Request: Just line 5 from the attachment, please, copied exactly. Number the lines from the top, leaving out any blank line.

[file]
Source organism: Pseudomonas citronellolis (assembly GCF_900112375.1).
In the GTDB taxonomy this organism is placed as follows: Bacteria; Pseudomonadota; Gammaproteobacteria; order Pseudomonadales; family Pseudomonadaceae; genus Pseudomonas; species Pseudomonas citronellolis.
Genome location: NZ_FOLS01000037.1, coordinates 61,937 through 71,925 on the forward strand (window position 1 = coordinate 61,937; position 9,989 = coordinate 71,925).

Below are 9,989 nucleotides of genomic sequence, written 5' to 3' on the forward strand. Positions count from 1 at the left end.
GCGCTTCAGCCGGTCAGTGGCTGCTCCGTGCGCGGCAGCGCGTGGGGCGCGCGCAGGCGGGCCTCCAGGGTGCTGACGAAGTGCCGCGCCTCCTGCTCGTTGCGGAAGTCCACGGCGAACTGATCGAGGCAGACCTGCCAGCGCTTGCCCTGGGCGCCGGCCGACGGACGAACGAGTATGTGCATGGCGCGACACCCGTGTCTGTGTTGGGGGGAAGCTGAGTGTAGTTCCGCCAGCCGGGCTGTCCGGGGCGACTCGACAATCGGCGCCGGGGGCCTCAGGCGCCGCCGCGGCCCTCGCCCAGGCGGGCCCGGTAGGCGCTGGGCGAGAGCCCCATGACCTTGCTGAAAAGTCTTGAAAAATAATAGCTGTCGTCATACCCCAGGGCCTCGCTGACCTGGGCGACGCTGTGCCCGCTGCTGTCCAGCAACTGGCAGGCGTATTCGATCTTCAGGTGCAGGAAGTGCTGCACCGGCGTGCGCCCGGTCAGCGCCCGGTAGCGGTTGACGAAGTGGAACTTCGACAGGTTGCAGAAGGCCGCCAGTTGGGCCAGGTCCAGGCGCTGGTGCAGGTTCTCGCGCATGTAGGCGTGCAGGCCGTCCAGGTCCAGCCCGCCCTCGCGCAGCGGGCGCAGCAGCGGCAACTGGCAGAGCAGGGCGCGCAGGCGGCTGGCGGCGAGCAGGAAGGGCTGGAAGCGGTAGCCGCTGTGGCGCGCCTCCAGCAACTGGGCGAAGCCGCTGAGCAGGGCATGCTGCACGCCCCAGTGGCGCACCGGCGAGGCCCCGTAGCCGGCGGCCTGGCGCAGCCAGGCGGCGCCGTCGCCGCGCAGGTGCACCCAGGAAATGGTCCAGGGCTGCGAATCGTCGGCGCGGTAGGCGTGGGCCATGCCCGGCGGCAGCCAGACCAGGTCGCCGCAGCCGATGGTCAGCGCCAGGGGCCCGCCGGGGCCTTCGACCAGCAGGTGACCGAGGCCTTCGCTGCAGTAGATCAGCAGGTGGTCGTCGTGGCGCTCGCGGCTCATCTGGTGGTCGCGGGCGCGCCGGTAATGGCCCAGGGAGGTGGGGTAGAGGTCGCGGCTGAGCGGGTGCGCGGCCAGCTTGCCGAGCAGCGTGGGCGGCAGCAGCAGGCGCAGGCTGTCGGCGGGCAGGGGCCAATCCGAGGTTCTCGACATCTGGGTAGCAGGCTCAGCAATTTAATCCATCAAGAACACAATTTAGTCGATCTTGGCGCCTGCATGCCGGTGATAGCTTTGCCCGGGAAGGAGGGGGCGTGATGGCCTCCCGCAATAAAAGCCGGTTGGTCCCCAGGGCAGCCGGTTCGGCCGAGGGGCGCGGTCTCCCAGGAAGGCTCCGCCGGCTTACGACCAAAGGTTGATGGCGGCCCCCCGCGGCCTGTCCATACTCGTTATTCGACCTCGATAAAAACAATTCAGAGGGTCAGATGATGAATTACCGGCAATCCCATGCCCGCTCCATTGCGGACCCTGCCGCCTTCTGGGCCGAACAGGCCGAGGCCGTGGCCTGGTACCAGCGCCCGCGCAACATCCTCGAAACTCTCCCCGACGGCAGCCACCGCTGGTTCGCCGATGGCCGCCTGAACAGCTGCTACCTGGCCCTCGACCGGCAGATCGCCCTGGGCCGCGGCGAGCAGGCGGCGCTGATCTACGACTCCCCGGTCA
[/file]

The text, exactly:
GCGCTTCAGCCGGTCAGTGGCTGCTCCGTGCGCGGCAGCGCGTGGGGCGCGCGCAGGCGGGCCTCCAGGGTGCTGACGAAGTGCCGCGCCTCCTGCTCGTTGCGGAAGTCCACGGCGAACTGATCGAGGCAGACCTGCCAGCGCTTGCCCTGGGCGCCGGCCGACGGACGAACGAGTATGTGCATGGCGCGACACCCGTGTCTGTGTTGGGGGGAAGCTGAGTGTAGTTCCGCCAGCCGGGCTGTCCGGGGCGACTCGACAATCGGCGCCGGGGGCCTCAGGCGCCGCCGCGGCCCTCGCCCAGGCGGGCCCGGTAGGCGCTGGGCGAGAGCCCCATGACCTTGCTGAAAAGTCTTGAAAAATAATAGCTGTCGTCATACCCCAGGGCCTCGCTGACCTGGGCGACGCTGTGCCCGCTGCTGTCCAGCAACTGGCAGGCGTATTCGATCTTCAGGTGCAGGAAGTGCTGCACCGGCGTGCGCCCGGTCAGCGCCCGGTAGCGGTTGACGAAGTGGAACTTCGACAGGTTGCAGAAGGCCGCCAGTTGGGCCAGGTCCAGGCGCTGGTGCAGGTTCTCGCGCATGTAGGCGTGCAGGCCGTCCAGGTCCAGCCCGCCCTCGCGCAGCGGGCGCAGCAGCGGCAACTGGCAGAGCAGGGCGCGCAGGCGGCTGGCGGCGAGCAGGAAGGGCTGGAAGCGGTAGCCGCTGTGGCGCGCCTCCAGCAACTGGGCGAAGCCGCTGAGCAGGGCATGCTGCACGCCCCAGTGGCGCACCGGCGAGGCCCCGTAGCCGGCGGCCTGGCGCAGCCAGGCGGCGCCGTCGCCGCGCAGGTGCACCCAGGAAATGGTCCAGGGCTGCGAATCGTCGGCGCGGTAGGCGTGGGCCATGCCCGGCGGCAGCCAGACCAGGTCGCCGCAGCCGATGGTCAGCGCCAGGGGCCCGCCGGGGCCTTCGACCAGCAGGTGACCGAGGCCTTCGCTGCAGTAGATCAGCAGGTGGTCGTCGTGGCGCTCGCGGCTCATCTGGTGGTCGCGGGCGCGCCGGTAATGGCCCAGGGAGGTGGGGTAGAGGTCGCGGCTGAGCGGGTGCGCGGCCAGCTTGCCGAGCAGCGTGGGCGGCAGCAGCAGGCGCAGGCTGTCGGCGGGCAGGGGCCAATCCGAGGTTCTCGACATCTGGGTAGCAGGCTCAGCAATTTAATCCATCAAGAACACAATTTAGTCGATCTTGGCGCCTGCATGCCGGTGATAGCTTTGCCCGGGAAGGAGGGGGCGTGATGGCCTCCCGCAATAAAAGCCGGTTGGTCCCCAGGGCAGCCGGTTCGGCCGAGGGGCGCGGTCTCCCAGGAAGGCTCCGCCGGCTTACGACCAAAGGTTGATGGCGGCCCCCCGCGGCCTGTCCATACTCGTTATTCGACCTCGATAAAAACAATTCAGAGGGTCAGATGATGAATTACCGGCAATCCCATGCCCGCTCCATTGCGGACCCTGCCGCCTTCTGGGCCGAACAGGCCGAGGCCGTGGCCTGGTACCAGCGCCCGCGCAACATCCTCGAAACTCTCCCCGACGGCAGCCACCGCTGGTTCGCCGATGGCCGCCTGAACAGCTGCTACCTGGCCCTCGACCGGCAGATCGCCCTGGGCCGCGGCGAGCAGGCGGCGCTGATCTACGACTCCCCGGTCA